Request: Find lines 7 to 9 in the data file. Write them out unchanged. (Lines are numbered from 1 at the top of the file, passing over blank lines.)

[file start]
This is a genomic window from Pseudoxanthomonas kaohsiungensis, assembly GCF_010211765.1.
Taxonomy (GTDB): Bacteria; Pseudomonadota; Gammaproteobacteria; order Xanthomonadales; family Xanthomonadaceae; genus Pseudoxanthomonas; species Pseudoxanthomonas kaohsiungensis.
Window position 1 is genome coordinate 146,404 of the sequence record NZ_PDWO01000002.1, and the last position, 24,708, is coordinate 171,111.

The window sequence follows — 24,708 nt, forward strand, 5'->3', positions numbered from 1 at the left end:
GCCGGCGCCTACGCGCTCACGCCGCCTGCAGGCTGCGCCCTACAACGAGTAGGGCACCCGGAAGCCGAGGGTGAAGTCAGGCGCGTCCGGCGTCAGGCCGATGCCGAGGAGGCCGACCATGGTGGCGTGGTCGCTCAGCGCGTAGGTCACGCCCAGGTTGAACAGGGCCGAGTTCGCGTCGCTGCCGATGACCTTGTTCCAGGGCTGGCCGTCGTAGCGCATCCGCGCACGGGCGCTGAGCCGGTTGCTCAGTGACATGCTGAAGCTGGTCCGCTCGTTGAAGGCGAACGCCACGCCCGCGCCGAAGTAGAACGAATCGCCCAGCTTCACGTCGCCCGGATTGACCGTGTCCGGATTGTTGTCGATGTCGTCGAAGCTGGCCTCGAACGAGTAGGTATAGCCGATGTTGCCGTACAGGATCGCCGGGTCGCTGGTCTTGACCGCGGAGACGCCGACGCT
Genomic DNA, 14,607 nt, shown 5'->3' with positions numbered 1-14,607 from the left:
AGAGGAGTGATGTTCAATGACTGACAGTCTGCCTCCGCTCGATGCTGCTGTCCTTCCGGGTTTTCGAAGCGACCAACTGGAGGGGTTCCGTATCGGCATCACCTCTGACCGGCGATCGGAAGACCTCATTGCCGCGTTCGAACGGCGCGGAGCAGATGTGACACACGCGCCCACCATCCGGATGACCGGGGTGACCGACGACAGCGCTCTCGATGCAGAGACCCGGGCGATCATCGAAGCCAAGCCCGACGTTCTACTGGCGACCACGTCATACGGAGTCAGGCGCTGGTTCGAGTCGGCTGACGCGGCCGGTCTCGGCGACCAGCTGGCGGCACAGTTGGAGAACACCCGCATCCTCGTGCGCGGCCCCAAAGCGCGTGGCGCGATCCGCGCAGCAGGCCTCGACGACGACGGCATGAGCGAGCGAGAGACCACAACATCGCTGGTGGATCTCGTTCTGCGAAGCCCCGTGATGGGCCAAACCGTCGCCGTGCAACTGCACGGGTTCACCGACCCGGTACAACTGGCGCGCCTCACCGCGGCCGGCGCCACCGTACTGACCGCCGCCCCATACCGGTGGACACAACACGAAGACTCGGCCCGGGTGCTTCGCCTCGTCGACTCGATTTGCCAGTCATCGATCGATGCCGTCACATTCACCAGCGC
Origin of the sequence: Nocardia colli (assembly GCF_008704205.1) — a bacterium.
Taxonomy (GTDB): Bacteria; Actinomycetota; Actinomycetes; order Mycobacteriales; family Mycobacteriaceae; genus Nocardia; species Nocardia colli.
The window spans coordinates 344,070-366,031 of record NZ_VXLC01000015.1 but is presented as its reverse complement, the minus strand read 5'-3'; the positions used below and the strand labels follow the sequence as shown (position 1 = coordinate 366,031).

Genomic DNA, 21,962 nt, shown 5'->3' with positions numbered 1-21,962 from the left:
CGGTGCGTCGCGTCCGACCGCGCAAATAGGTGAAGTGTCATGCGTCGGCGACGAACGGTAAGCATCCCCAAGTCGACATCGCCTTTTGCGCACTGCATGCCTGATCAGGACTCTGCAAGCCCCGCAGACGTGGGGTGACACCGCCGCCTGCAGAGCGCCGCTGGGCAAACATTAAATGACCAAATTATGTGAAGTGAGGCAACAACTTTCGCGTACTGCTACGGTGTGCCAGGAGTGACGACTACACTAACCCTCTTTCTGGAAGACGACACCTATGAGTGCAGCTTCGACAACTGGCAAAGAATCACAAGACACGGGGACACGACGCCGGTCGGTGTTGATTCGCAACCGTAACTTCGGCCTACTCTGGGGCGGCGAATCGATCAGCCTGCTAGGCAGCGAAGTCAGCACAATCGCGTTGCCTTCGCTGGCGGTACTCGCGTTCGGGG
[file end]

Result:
AGAGGAGTGATGTTCAATGACTGACAGTCTGCCTCCGCTCGATGCTGCTGTCCTTCCGGGTTTTCGAAGCGACCAACTGGAGGGGTTCCGTATCGGCATCACCTCTGACCGGCGATCGGAAGACCTCATTGCCGCGTTCGAACGGCGCGGAGCAGATGTGACACACGCGCCCACCATCCGGATGACCGGGGTGACCGACGACAGCGCTCTCGATGCAGAGACCCGGGCGATCATCGAAGCCAAGCCCGACGTTCTACTGGCGACCACGTCATACGGAGTCAGGCGCTGGTTCGAGTCGGCTGACGCGGCCGGTCTCGGCGACCAGCTGGCGGCACAGTTGGAGAACACCCGCATCCTCGTGCGCGGCCCCAAAGCGCGTGGCGCGATCCGCGCAGCAGGCCTCGACGACGACGGCATGAGCGAGCGAGAGACCACAACATCGCTGGTGGATCTCGTTCTGCGAAGCCCCGTGATGGGCCAAACCGTCGCCGTGCAACTGCACGGGTTCACCGACCCGGTACAACTGGCGCGCCTCACCGCGGCCGGCGCCACCGTACTGACCGCCGCCCCATACCGGTGGACACAACACGAAGACTCGGCCCGGGTGCTTCGCCTCGTCGACTCGATTTGCCAGTCATCGATCGATGCCGTCACATTCACCAGCGC
Origin of the sequence: Nocardia colli (assembly GCF_008704205.1) — a bacterium.
Taxonomy (GTDB): Bacteria; Actinomycetota; Actinomycetes; order Mycobacteriales; family Mycobacteriaceae; genus Nocardia; species Nocardia colli.